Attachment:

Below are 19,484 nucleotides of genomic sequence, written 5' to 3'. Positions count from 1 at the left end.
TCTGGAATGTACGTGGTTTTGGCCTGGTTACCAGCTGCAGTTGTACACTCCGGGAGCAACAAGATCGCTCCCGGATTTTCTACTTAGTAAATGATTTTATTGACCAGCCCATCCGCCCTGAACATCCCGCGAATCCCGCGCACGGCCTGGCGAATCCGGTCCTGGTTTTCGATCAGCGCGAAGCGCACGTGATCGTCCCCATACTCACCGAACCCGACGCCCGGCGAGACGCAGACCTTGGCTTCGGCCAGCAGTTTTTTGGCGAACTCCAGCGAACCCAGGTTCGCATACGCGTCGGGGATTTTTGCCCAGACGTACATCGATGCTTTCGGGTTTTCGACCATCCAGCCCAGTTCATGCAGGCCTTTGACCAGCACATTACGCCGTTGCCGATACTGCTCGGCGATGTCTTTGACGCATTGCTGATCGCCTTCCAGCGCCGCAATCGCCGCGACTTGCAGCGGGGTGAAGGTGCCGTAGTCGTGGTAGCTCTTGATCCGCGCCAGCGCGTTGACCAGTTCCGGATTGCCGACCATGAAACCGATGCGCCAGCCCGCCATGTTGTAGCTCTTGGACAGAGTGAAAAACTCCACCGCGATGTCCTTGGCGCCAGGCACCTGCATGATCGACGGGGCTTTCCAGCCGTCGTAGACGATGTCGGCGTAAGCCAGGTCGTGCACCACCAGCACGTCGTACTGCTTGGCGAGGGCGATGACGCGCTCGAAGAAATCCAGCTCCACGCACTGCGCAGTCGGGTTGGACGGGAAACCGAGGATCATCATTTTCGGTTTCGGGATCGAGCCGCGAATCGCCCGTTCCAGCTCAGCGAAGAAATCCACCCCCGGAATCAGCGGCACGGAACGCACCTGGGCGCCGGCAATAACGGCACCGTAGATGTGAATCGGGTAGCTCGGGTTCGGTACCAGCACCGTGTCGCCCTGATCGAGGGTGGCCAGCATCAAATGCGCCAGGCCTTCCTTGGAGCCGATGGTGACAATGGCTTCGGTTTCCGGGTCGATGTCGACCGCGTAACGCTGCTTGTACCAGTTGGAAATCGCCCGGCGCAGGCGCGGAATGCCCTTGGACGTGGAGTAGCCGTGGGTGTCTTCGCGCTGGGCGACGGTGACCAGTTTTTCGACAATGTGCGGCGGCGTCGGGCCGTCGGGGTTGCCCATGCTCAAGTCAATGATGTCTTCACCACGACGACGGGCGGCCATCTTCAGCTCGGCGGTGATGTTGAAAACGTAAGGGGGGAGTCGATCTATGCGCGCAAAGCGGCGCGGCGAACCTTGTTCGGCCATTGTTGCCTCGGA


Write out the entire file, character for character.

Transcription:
Below are 19,484 nucleotides of genomic sequence, written 5' to 3'. Positions count from 1 at the left end.
TCTGGAATGTACGTGGTTTTGGCCTGGTTACCAGCTGCAGTTGTACACTCCGGGAGCAACAAGATCGCTCCCGGATTTTCTACTTAGTAAATGATTTTATTGACCAGCCCATCCGCCCTGAACATCCCGCGAATCCCGCGCACGGCCTGGCGAATCCGGTCCTGGTTTTCGATCAGCGCGAAGCGCACGTGATCGTCCCCATACTCACCGAACCCGACGCCCGGCGAGACGCAGACCTTGGCTTCGGCCAGCAGTTTTTTGGCGAACTCCAGCGAACCCAGGTTCGCATACGCGTCGGGGATTTTTGCCCAGACGTACATCGATGCTTTCGGGTTTTCGACCATCCAGCCCAGTTCATGCAGGCCTTTGACCAGCACATTACGCCGTTGCCGATACTGCTCGGCGATGTCTTTGACGCATTGCTGATCGCCTTCCAGCGCCGCAATCGCCGCGACTTGCAGCGGGGTGAAGGTGCCGTAGTCGTGGTAGCTCTTGATCCGCGCCAGCGCGTTGACCAGTTCCGGATTGCCGACCATGAAACCGATGCGCCAGCCCGCCATGTTGTAGCTCTTGGACAGAGTGAAAAACTCCACCGCGATGTCCTTGGCGCCAGGCACCTGCATGATCGACGGGGCTTTCCAGCCGTCGTAGACGATGTCGGCGTAAGCCAGGTCGTGCACCACCAGCACGTCGTACTGCTTGGCGAGGGCGATGACGCGCTCGAAGAAATCCAGCTCCACGCACTGCGCAGTCGGGTTGGACGGGAAACCGAGGATCATCATTTTCGGTTTCGGGATCGAGCCGCGAATCGCCCGTTCCAGCTCAGCGAAGAAATCCACCCCCGGAATCAGCGGCACGGAACGCACCTGGGCGCCGGCAATAACGGCACCGTAGATGTGAATCGGGTAGCTCGGGTTCGGTACCAGCACCGTGTCGCCCTGATCGAGGGTGGCCAGCATCAAATGCGCCAGGCCTTCCTTGGAGCCGATGGTGACAATGGCTTCGGTTTCCGGGTCGATGTCGACCGCGTAACGCTGCTTGTACCAGTTGGAAATCGCCCGGCGCAGGCGCGGAATGCCCTTGGACGTGGAGTAGCCGTGGGTGTCTTCGCGCTGGGCGACGGTGACCAGTTTTTCGACAATGTGCGGCGGCGTCGGGCCGTCGGGGTTGCCCATGCTCAAGTCAATGATGTCTTCACCACGACGACGGGCGGCCATCTTCAGCTCGGCGGTGATGTTGAAAACGTAAGGGGGGAGTCGATCTATGCGCGCAAAGCGGCGCGGCGAACCTTGTTCGGCCATTGTTGCCTCGGA